If you play video games on your phone, there is a good chance you have played a game powered by Unity Technologies. The company's software is used for games on nearly 3 billion devices worldwide, and also helps scientists explore the innermost parts of the universe.

One of Unity's partners is CERN, the European Organization for Nuclear Research, which runs one of the world's most powerful particle accelerators in Switzerland. Scientists there use the company's visualization tools, like the real-time 3D development platform, augmented reality, and virtual reality tools that are used to make video games.

"They use it to look at the particles as they bombard each other," said John Riccitiello, Unity's CEO, in an interview with Cheddar. "They're tired of looking at 20,000 pages of histograms."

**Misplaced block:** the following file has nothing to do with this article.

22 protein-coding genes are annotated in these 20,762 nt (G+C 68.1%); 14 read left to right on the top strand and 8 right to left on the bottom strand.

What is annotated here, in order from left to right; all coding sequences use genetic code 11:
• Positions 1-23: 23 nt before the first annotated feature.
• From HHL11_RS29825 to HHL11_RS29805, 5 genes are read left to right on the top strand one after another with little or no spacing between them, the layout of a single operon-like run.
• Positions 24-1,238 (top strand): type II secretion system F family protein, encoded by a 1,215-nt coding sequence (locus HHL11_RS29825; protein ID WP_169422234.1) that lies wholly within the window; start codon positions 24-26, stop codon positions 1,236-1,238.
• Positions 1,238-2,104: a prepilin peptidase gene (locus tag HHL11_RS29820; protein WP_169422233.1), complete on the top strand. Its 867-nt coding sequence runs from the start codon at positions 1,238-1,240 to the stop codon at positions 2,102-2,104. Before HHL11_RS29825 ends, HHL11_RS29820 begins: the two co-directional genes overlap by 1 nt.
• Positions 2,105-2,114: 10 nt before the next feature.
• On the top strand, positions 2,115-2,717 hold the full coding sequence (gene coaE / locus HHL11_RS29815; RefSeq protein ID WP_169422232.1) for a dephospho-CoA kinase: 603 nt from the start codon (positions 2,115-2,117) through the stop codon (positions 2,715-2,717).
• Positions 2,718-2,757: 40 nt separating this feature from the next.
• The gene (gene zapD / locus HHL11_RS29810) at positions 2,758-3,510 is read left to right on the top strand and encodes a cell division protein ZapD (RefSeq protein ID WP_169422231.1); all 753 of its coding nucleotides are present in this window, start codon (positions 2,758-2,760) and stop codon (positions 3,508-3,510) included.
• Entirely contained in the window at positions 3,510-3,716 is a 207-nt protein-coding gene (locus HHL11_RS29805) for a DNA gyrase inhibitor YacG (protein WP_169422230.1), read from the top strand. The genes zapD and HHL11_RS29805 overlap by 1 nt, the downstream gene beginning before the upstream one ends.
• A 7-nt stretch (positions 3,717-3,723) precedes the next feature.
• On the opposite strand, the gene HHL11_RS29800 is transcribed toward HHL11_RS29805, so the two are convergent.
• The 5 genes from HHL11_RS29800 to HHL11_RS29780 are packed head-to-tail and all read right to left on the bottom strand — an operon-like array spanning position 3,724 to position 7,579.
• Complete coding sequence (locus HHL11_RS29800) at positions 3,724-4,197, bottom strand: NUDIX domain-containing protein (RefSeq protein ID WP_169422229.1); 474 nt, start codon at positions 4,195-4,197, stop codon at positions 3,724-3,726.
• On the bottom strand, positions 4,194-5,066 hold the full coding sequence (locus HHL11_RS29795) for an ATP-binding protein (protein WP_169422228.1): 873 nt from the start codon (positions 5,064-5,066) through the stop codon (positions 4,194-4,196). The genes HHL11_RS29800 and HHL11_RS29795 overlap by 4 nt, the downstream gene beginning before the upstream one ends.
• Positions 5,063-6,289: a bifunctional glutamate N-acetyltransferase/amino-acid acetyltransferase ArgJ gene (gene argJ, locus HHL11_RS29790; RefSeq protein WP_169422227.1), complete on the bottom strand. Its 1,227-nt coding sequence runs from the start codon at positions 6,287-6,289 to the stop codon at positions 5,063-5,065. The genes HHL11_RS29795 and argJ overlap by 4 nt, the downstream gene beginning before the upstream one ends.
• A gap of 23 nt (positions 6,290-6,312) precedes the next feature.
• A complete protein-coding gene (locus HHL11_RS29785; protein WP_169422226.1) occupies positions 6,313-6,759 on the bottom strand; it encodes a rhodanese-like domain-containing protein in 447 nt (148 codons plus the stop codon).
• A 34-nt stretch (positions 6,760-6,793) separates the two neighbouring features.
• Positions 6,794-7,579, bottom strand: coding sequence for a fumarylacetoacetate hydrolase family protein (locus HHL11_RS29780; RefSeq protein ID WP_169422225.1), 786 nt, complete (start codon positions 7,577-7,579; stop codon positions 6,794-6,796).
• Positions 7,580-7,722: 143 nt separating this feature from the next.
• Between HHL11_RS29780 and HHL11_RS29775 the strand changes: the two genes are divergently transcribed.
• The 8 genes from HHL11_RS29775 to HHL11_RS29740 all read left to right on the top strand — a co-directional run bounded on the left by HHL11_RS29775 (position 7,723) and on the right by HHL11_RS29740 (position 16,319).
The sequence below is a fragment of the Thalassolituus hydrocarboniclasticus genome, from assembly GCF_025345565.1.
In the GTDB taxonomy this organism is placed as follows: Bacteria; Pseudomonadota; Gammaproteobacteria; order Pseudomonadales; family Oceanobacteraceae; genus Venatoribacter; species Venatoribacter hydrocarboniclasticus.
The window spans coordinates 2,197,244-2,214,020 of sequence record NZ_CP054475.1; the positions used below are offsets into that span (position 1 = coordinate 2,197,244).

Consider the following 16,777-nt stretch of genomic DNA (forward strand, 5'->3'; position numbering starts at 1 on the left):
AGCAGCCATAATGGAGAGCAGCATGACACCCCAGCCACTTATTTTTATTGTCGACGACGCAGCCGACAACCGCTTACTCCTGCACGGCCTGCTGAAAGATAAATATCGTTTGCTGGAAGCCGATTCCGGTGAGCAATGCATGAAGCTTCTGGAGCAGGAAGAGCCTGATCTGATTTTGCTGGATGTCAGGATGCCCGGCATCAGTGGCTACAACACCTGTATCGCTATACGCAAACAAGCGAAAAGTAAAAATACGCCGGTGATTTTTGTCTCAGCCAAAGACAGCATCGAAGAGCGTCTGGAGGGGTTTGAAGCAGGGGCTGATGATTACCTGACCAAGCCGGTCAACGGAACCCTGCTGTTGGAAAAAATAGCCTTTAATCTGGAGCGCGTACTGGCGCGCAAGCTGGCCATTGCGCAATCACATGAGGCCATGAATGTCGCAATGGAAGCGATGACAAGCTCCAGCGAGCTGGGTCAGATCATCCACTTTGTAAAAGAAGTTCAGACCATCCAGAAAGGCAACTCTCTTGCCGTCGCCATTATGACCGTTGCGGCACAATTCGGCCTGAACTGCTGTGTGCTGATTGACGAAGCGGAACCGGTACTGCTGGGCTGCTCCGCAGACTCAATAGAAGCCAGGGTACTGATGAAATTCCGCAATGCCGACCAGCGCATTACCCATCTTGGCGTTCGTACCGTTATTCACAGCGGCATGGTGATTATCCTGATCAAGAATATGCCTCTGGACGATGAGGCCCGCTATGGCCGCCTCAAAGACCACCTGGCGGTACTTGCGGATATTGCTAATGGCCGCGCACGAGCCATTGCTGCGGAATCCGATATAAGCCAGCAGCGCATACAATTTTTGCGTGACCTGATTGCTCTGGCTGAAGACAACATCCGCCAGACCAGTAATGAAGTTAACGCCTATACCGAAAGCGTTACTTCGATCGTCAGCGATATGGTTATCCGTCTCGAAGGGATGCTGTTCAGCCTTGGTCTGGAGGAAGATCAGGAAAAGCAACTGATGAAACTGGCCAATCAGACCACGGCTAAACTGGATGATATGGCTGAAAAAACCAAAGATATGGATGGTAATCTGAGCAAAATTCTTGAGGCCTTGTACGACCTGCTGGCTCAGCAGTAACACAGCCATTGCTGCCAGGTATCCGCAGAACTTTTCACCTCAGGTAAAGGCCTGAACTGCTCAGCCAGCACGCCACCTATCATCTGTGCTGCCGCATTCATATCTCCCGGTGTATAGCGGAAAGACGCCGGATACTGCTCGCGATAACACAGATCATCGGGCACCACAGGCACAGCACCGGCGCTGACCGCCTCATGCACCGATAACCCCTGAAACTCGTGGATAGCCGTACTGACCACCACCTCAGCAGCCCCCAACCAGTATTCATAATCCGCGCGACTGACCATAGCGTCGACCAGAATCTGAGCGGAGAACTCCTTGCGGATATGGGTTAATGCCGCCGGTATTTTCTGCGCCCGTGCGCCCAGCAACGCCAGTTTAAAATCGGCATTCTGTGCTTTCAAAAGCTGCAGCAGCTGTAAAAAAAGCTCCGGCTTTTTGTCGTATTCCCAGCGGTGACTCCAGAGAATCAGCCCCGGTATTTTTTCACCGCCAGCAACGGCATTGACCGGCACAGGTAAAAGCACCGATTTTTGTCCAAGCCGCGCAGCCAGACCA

Industry leaders in science and transportation have turned to the software company to build more dynamic products and tools that can be used outside of video games, Riccitiello said. And Utility is also looking to better serve "prosumers" ー the professional creators who use technology to build new products. There are an estimated half a million prosumers toying around with Unity's tools.

"I want to see that number go into the many millions," he said. "The world's a better place with more creators."

The company may also go public. "That's the general path," said Riccitiello. "We're not putting out dates but I do believe the company is strong enough financially to go public now."

He said the company has around $300 million in revenue and is seeing "very aggressive growth."

For full interview, click here